Regional and district council staff appear safe from redundancies for the time being, with many employees redeployed into Covid-19 response action.
Rotorua Lakes Council chief executive Geoff Williams said council staff were "key income earners" in their families.
"Staffing changes at a time like this is a serious move that would have significant implications, for the staff and their families as well as the wider community.
"Redundancies at this time would see more locals without income and with reduced spending ability that then has ripple effects into our broader economy."
Williams said nearly 50 staff had been redeployed to the district council's emergency operations centre, which he said provided welfare support as part of the national state of emergency response.
"The organisation is very busy right now and demand for our services won't reduce when we move out of alert level 4.
"We will need to keep providing essential services and will be expected to take a leadership role in the district's recovery.
"As every organisation is doing right now, we will be looking at costs but will continue to be under pressure as an organisation and will be busier, rather than having less to do for our community."
Williams said contracts were "not being cancelled".
"Projects contribute to our economy, delivering value for the community and providing income for companies who employ locals and sub-contract to other local companies.
"To start cancelling or postponing capital works projects at this time would cause further damage to our economy, put more people out of work, and erode what the Government is trying to do to help stand up new projects to boost economic recovery nationally."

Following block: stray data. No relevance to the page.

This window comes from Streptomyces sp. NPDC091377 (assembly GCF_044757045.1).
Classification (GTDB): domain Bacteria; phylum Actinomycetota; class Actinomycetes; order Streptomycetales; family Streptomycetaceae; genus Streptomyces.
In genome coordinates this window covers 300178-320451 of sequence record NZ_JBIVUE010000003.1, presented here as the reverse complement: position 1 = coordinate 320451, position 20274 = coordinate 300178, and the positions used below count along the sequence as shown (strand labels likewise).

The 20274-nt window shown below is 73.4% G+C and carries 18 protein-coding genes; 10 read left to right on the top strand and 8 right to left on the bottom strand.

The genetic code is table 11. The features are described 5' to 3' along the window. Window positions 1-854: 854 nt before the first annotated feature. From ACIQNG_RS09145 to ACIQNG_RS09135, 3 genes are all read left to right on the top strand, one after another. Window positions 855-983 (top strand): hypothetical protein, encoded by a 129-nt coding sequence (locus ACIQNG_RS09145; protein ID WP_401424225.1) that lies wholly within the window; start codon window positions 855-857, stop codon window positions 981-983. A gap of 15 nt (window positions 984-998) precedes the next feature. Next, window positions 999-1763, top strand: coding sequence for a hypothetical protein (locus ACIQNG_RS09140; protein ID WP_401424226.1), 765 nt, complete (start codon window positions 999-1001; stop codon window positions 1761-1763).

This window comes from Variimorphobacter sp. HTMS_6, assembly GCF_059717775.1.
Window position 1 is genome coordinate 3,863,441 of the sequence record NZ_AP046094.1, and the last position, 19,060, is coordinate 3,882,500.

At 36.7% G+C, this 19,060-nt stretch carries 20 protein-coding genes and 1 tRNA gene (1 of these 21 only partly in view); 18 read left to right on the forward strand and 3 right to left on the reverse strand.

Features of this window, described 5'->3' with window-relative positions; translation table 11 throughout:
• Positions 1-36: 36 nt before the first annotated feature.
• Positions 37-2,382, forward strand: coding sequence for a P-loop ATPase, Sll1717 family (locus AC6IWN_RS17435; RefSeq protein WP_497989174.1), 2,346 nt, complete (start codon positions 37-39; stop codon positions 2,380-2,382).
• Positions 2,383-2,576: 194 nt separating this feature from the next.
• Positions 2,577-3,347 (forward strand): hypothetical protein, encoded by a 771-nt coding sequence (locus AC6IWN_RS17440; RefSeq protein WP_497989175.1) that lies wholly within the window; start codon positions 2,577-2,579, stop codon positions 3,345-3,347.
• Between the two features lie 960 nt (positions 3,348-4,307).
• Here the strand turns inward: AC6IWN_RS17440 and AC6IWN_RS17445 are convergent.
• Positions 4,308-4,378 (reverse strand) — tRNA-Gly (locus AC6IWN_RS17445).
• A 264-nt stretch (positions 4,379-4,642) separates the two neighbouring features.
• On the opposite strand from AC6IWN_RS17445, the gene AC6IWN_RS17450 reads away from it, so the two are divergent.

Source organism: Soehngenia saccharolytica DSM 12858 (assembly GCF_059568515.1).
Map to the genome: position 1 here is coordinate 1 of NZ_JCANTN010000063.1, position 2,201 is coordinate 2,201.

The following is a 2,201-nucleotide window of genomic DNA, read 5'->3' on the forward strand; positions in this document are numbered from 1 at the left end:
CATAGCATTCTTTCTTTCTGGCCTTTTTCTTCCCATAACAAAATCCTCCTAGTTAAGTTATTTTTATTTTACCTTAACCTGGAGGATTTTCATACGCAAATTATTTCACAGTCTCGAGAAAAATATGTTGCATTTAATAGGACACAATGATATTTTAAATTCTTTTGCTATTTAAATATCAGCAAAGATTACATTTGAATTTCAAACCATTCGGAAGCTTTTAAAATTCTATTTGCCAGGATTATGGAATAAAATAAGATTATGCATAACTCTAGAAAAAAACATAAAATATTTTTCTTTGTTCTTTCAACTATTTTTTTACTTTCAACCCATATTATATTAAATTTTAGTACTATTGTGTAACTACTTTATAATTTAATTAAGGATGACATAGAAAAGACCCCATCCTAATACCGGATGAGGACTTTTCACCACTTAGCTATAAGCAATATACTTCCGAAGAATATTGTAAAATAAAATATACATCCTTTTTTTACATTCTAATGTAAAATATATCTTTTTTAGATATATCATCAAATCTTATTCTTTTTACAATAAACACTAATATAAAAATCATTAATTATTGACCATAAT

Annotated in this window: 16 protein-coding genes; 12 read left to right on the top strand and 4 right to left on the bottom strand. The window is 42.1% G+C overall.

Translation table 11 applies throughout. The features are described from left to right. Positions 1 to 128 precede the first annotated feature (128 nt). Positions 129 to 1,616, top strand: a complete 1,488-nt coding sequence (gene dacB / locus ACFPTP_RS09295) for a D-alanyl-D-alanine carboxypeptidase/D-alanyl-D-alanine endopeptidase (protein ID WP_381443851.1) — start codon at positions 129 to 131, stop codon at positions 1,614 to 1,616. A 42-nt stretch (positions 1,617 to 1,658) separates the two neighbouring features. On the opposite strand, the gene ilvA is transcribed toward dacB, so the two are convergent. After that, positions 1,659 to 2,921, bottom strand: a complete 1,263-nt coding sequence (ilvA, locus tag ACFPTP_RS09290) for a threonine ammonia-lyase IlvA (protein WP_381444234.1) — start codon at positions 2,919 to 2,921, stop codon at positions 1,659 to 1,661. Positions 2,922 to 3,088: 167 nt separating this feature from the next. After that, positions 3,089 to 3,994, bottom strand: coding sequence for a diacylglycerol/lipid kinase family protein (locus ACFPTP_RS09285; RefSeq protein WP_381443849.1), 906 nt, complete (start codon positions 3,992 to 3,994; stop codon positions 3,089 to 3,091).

A Bay of Plenty Regional Council spokeswoman said no redundancies had yet come as a result of Covid-19.
Contracted staff had not had their contracts ended, but work on some contracts had gone on hold "in line with government guidelines around essential services".
The regional council did not "currently" expect any redundancies.
"However [the] regional council will continue to respond to our working environment and the direction of our councillors."
Forty-one employees had been redeployed to work at the Bay of Plenty civil defence and emergency management group emergency coordination centre.
That had been "activated" to support the local health response led by the Bay of Plenty and Lakes District Health Boards, the spokeswoman said.
"We are responding quickly to the changing needs and to ensure our other essential services are appropriately resourced too.
"[The] regional council regularly reviews its staffing needs to ensure we are fit for purpose and will continue to do so.
"Our highly skilled and committed staff are used to being agile so that we can focus resources to the activities and essential services that best serve our communities."
The regional council continued to provide civil defence emergency management, sampling and analysis of drinking water, public transport, ensuring maritime navigational safety and incident and pollution response.
It was also maintaining service in biosecurity, controlling lake levels, natural hazard event monitoring and flood protection and land drainage services, as well as monitoring its State of the Environment network.